EDITOR’S NOTE: Each week we cross-post an excerpt from Katrina vanden Heuvel’s column at the WashingtonPost.com. Read the full text of Katrina’s column here.
At Wednesday’s inauguration, President-elect Joe Biden is likely to address the “four historic crises” he has repeatedly identified as confronting our country: a global pandemic, a severe recession, climate change and systemic racism. Yet even as so many challenges compete for our attention, we can’t afford to lose sight of a fifth crisis: the continued danger of nuclear annihilation.
Overlooking the nuclear crisis might feel unthinkable for Americans who came of age during the Cold War, when nuclear destruction preoccupied our collective imagination. In 1983, for instance, 100 million Americans watched The Day After, a made-for-TV movie that depicted a potential nuclear holocaust. As detailed in a recent documentary, its haunting images—which included a mushroom cloud erupting over the plains of Kansas and scorching bodies in its blast radius—terrified viewers, including President Ronald Reagan. And it spurred our political leaders to join millions of grassroots activists around the globe in taking action to prevent nuclear war.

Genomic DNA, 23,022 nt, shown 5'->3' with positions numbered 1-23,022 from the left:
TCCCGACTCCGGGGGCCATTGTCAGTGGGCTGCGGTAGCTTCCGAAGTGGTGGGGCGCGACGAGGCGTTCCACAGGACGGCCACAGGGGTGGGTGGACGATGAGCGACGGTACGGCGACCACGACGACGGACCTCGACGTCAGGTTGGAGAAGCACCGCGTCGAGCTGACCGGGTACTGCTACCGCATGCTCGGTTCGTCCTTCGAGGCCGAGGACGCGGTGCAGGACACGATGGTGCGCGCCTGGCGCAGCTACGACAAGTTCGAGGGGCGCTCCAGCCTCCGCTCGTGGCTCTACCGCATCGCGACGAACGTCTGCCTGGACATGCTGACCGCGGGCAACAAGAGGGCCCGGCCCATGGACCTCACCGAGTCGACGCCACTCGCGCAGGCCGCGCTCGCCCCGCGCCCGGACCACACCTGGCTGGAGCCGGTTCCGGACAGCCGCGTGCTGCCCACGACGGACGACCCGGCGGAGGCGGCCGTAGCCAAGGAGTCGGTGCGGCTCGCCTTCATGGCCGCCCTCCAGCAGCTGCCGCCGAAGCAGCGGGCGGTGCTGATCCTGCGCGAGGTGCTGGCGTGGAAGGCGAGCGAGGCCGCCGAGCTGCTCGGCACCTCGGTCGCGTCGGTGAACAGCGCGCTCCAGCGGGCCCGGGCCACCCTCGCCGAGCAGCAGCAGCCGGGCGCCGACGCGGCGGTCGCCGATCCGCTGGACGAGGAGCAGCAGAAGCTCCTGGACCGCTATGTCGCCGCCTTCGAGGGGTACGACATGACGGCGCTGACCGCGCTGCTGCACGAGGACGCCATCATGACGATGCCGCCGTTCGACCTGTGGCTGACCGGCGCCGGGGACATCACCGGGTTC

While nuclear conflict has largely faded from public consciousness, it still poses a clear and present danger. America is now locked in a new Cold War with Russia, with multiple direct engagements between the two countries’ forces and rising tensions between Russia and the United States’ NATO allies. Meanwhile, the United States and Russia still maintain nearly 2,000 atomic bombs on hair-trigger alert. It’s no wonder that, last year, the Bulletin of the Atomic Scientists adjusted its Doomsday Clock to reflect an increased likelihood of global annihilation.
Read the full text of Katrina’s column here.